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We are carrying out a review of quality at Leymar Healthcare. We will publish a report when our review is complete. Find out more about our inspection reports.

Reports


Inspection carried out on 16 November 2017

During a routine inspection

Leymar Healthcare is a domiciliary care agency. It provides personal care to people living in their own houses and flats. It provides a service to older adults and younger disabled adults in and around the Ashfield District. The organisation provides other support that is not regulated by us including support in the community. On our last inspection on 22 and 27 July 2015 the service was rated as Good, on this inspection we found the service remained Good.

The service had a manager in place at the time of our inspection. A registered manager is a person who has registered with the Care Quality Commission to manage the service. Like registered providers, they are ‘registered persons.’ Registered persons have legal responsibility for meeting the requirements in the Health and Social Care Act 2008 and associated Regulations about how the service is run.

People continued to receive safe care. Risks to people’s health and wellbeing were assessed and plans were in place to monitor people and to assist them in a safe manner. The staff understood how to protect people from harm and were confident that any concerns would be reported and investigated by the manager. Some people received assistance to take medicines and records were kept to ensure that this was done safely. There were safe recruitment procedures in place to ensure new staff were suitable to work with people.

People continued to receive effective care. Staff were supported and trained to ensure that they had the skills to support people effectively. People were supported to have maximum choice and control of their lives and staff support them in the least restrictive way possible. People were able to make decisions about how they wanted to receive support to ensure their health needs were met. When people required assistance to eat and drink, the provider ensured that this was planned to meet their preferences and assessed need.

The care people received remained good. People had a small team of staff who provided their support and had caring relationships with them. Care was planned and reviewed with people and the provider ensured that people’s choices were followed. People’s privacy and dignity were respected and upheld by the staff who supported them.

The service remained responsive. People had care records that included information about how they wanted to be supported and this was reviewed to reflect any changing needs. There was a complaints procedure in place and any concern received were investigated and responded to in line with this policy.

The service remained well led. People were asked for their feedback on the quality of the service and their contribution supported the development of the service. Quality assurance systems were in place to identify where improvements could be made and the provider worked with other organisations to share ideas and to develop the service. The manager promoted an open culture which put people at the heart of the service.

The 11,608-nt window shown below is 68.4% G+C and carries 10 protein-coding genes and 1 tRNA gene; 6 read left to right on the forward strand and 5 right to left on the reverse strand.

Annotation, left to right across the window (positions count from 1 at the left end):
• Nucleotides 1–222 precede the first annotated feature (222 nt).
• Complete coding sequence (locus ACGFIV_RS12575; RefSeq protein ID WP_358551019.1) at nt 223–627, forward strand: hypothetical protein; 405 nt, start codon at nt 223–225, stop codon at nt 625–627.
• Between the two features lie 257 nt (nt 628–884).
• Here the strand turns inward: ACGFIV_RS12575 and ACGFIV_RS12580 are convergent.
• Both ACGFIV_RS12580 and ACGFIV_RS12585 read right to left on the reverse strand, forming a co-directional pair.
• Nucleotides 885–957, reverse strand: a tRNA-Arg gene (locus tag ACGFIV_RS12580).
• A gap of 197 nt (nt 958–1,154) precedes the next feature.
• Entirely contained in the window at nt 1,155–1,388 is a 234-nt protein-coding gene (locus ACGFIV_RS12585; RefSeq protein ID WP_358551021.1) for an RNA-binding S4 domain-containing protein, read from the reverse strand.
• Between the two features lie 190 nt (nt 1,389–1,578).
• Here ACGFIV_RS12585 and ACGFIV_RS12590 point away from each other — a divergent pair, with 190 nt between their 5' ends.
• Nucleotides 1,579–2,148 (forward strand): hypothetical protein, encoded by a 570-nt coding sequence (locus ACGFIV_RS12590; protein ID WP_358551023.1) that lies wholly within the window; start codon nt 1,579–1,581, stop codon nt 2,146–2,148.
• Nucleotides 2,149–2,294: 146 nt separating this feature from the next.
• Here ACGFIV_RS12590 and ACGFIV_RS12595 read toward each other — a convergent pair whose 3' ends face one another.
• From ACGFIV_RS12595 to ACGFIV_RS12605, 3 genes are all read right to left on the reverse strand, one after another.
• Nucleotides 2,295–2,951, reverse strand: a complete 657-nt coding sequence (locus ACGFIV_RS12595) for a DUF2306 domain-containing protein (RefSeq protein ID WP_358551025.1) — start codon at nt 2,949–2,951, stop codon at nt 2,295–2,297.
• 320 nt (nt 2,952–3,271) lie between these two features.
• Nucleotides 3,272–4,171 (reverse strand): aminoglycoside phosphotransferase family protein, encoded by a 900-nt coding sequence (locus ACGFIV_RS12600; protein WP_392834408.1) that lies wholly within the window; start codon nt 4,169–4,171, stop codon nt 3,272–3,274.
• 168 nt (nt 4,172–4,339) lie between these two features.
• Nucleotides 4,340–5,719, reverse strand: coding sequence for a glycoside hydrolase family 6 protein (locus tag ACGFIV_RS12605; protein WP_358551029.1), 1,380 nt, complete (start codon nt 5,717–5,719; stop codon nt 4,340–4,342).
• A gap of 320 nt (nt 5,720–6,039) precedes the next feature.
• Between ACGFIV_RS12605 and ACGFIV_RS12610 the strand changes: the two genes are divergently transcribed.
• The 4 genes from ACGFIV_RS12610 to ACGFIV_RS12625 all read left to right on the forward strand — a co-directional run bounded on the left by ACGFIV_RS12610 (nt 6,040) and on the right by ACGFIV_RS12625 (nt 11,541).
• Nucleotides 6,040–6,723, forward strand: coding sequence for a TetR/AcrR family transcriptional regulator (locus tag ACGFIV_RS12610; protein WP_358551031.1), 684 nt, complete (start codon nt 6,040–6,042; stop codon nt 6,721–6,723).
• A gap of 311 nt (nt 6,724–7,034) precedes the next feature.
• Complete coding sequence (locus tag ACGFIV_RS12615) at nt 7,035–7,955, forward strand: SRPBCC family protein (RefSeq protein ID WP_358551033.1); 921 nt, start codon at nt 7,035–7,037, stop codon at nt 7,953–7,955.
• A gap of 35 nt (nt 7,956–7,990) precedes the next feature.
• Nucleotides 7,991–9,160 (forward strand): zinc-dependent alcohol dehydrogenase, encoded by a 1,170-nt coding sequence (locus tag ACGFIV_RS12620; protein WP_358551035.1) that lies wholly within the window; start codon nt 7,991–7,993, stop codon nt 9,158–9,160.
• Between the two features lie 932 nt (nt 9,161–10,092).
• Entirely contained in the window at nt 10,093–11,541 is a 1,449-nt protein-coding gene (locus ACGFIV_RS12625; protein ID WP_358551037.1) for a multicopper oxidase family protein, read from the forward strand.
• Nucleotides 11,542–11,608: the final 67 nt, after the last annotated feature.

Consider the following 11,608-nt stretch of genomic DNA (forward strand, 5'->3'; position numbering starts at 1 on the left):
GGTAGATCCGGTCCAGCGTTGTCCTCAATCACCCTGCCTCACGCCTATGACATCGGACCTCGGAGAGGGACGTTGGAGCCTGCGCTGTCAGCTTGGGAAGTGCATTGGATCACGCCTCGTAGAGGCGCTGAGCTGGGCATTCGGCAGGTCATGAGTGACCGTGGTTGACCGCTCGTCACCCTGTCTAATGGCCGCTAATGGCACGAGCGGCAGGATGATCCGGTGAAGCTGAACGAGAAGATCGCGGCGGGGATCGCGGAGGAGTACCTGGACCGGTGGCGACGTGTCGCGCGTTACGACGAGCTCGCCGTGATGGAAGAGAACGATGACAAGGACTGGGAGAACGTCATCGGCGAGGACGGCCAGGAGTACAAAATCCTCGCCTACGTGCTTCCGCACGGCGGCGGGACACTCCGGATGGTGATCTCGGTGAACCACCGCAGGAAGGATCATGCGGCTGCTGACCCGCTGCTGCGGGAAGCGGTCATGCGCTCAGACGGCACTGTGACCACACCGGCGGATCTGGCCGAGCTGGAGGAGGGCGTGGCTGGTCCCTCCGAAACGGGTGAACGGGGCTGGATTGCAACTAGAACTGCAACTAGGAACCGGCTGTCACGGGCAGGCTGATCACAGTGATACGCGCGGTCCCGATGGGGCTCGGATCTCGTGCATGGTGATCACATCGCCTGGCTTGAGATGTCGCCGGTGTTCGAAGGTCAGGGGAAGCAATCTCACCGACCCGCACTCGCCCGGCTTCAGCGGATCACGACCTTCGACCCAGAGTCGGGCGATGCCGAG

Inspection carried out on 22 and 27 July 2015

During a routine inspection

This inspection took place on 22 and 27July 2015. Leymar Healthcare is a small domiciliary care service which provides personal care and support to people in their own homes. On the day of our inspection five people were using the service.

The service had a registered manager. A registered manager is a person who has registered with the Care Quality Commission to manage the service. Like registered providers, they are ‘registered persons’. Registered persons have legal responsibility for meeting the requirements in the Health and Social Care Act 2008 and associated Regulations about how the service is run. On the day of our inspection the registered provided assisted us with the inspection process.

People felt safe whilst receiving care from staff. We found staff had received training to ensure they had the knowledge and skills to care for people effectively and they understood their responsibilities in protecting people from the risk of abuse.

People received the support required to safely manage their medicines and people received the support they required to have enough to eat and drink.

Risks to people’s health and safety were managed and people were supported by a sufficient number of staff.

The Care Quality Commission (CQC) monitors the use of the Mental Capacity Act 2005 (MCA).

We found the registered provider was aware of this legislation and ensured it would be used correctly to protect people who were not able to make their own decisions about the care they received.

People were treated with kindness by staff who had developed caring relationships and people old us they were treated with dignity and respect. People were also encouraged to be involved in the planning and reviewing of their care package to ensure their care package was responsive to their changing needs. Staff helped people to maintain any hobbies and interests within their home and the community when able.

People could make comments on the quality of the service and there were effective systems in place to monitor the quality of the service. The culture of the service was open and honest and the registered provider encouraged open communication. People also felt able to make a complaint and felt any complaints would be taken seriously.